7 things to know about the PGA Tour’s jumbo jet carrying players and caddies

Fedex Plane flying over golf course

The PGA Tour hopes to keep a safe bubble for players and caddies while they travel from event to event. Here's how they aim to do it.

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The PGA Tour is back, and this week it will officially introduce the “bubble” to keep players and caddies as safe as possible. That means chartered jets will be used to usher them from event to event. 

Will there be a big PGA Tour logo on the outside of the plane? Probably not. But the Tour had great influence in deciding how the planes would be managed. Here’s everything you need to know about the chartered jets as the Tour prepares for its return at the Charles Schwab Challenge in Fort Worth, Texas.

Spacing is important

Due to social distancing protocols on the planes, 114 people will be allowed on the jets, or about 64% capacity. So, if just 58 players and their caddies register by Wednesday evening, we’ll be needing more seats. The PGA Tour is not particularly worried about that, though. According to a Tour spokesperson, between “Friday cut and access to additional aircraft if needed, we do not anticipate turning any players or caddies away from our charter flight.” 

There you have it. Nonetheless, a standby system will go into effect in the instance that more than 114 players and caddies register by the Wednesday evening deadline. 

But there’s a priority ranking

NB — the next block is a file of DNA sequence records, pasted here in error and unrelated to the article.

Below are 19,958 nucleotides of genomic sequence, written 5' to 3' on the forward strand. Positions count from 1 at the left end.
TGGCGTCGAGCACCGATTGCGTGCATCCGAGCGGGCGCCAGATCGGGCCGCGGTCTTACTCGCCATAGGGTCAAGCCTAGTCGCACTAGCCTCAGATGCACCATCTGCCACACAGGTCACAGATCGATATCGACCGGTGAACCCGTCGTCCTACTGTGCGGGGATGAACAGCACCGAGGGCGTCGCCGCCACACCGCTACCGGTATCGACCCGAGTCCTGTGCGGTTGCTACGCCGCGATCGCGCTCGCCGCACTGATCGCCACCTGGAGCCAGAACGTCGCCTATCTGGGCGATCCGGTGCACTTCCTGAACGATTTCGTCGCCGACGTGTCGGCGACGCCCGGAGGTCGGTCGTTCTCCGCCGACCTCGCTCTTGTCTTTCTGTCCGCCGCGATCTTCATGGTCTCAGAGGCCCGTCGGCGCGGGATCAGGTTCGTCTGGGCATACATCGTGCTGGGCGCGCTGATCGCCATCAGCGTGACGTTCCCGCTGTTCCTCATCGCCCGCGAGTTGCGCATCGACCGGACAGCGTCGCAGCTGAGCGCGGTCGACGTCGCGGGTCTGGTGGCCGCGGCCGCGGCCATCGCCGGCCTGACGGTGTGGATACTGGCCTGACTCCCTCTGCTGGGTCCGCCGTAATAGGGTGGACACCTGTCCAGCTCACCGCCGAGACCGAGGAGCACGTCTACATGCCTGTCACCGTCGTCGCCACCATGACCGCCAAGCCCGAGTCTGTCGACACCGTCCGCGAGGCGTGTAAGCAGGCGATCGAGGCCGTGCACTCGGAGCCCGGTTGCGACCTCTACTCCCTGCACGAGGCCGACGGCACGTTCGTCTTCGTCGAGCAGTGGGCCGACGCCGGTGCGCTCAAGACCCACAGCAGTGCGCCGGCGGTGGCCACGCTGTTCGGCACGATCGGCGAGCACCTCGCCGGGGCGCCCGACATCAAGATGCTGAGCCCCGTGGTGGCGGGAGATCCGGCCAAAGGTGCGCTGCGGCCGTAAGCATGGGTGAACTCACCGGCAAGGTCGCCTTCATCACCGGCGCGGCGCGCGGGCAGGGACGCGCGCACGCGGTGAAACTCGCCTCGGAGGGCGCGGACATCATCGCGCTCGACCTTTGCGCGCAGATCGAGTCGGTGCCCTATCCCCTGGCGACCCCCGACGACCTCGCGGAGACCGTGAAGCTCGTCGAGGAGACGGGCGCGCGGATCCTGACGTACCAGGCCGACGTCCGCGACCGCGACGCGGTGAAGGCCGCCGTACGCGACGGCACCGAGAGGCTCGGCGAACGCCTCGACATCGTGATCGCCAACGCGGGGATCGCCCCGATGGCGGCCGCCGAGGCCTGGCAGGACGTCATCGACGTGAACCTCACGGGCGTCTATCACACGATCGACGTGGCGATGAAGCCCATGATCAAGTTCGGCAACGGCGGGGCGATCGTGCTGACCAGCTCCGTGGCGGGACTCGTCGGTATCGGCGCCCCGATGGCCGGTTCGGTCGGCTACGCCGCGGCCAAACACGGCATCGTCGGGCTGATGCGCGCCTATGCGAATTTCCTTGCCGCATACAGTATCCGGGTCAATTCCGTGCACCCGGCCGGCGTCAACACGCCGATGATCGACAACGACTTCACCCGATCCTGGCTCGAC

As far as registration goes, players come first, caddies second. And even then, players with greater status in the game will be prioritized first. A top 20 player like Matt Kuchar will have no problem choosing his seat. He might even get one of the precious first class spots. But a lower-ranking player will be pushed further down the list. Caddie reservations will follow players, and will be prioritized according to their player’s rank.

No test, no boarding

In order to provide as safe an experience as possible, players and caddies will only be able to board the plane once they’ve confirmed a negative Covid test within the last 24 hours. The Tour is providing testing on Saturday afternoon to players and caddies who wish to fly via the charter jet. If a player tests positive, they will not be allowed to board the plane

Win and you’re in (first class)

Perks of a victory are one gigantic check, job security AND a first class seat for the player and his caddie. We can only hope to see some Instagram posts arise from this fun stipulation.

But this is no free flight

The system used by the PGA Tour will be used by the Korn Ferry Tour and Champions Tour throughout the summer. The Korn Ferry Tour may not have as much ground to cover between events (and thus less incentive to fly), but it does return to action this week as well with the Korn Ferry Challenge at TPC Sawgrass.

Players on the PGA Tour and Champions Tour will be charged $600 per seat. Korn Ferry Tour players and all caddies pay $300 a seat.

No booze allowed

While it might seem obvious with the planes set to take off between 8 and 10 a.m. local time each Monday after a tournament ends, there will still be no drinking on board. Alcohol will not be permitted, and even in-flight catering will be limited. All business aboard the Tour charter.

Masks are highly advised

Depending on the flight provider, it may be mandated that players and caddies wear masks while on the plane. We have learned you can never be too careful with the coronavirus, and the PGA Tour is taking it very seriously.

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A senior editor for GOLF.com, Zak joined the staff GOLF staff three weeks after college graduation. He is the utility infielder of the brand, spanning digital, print and video. His main duty is as a host for various GOLF.com video properties and its award-winning podcasts. When the Masters comes around, be sure to tune in to hear him and fellow staffers recount the most memorable tournaments in Augusta National history on A Pod Unlike Any Other.